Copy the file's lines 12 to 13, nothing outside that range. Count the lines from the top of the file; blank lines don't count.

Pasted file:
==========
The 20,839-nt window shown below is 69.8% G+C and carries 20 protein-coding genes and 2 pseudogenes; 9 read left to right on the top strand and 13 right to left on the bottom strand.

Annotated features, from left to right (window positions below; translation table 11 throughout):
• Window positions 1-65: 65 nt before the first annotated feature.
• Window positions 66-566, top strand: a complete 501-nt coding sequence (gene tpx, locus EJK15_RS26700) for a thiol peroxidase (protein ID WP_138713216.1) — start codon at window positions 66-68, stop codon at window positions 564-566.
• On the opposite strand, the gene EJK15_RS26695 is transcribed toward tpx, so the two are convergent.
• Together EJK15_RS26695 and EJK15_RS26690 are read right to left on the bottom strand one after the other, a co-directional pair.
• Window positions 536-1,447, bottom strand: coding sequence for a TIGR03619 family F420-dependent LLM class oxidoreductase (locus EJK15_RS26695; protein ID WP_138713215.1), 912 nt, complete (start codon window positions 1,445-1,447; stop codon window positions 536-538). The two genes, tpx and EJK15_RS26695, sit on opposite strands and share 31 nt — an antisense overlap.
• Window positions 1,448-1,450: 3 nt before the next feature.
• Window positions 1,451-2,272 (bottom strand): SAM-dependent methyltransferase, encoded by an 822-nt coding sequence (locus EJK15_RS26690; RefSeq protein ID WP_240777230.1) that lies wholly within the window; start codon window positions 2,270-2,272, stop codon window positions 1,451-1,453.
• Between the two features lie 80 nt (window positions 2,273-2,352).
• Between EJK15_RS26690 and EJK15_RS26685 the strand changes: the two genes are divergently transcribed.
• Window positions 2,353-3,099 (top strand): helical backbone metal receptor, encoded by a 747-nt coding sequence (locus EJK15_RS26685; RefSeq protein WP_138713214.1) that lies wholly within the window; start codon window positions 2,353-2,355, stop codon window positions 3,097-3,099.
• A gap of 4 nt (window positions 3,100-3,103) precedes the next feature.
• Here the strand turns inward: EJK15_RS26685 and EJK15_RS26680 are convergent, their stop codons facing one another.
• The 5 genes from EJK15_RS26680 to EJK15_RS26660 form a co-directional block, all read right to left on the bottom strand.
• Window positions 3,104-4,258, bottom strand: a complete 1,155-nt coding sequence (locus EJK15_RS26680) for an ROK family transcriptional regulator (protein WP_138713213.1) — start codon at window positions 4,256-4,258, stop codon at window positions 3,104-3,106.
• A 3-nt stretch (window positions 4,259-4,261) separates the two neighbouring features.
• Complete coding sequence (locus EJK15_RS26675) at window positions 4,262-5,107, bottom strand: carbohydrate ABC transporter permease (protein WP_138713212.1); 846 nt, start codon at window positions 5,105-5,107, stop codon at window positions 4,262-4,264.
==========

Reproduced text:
• Window positions 2,353-3,099 (top strand): helical backbone metal receptor, encoded by a 747-nt coding sequence (locus EJK15_RS26685; RefSeq protein WP_138713214.1) that lies wholly within the window; start codon window positions 2,353-2,355, stop codon window positions 3,097-3,099.
• A gap of 4 nt (window positions 3,100-3,103) precedes the next feature.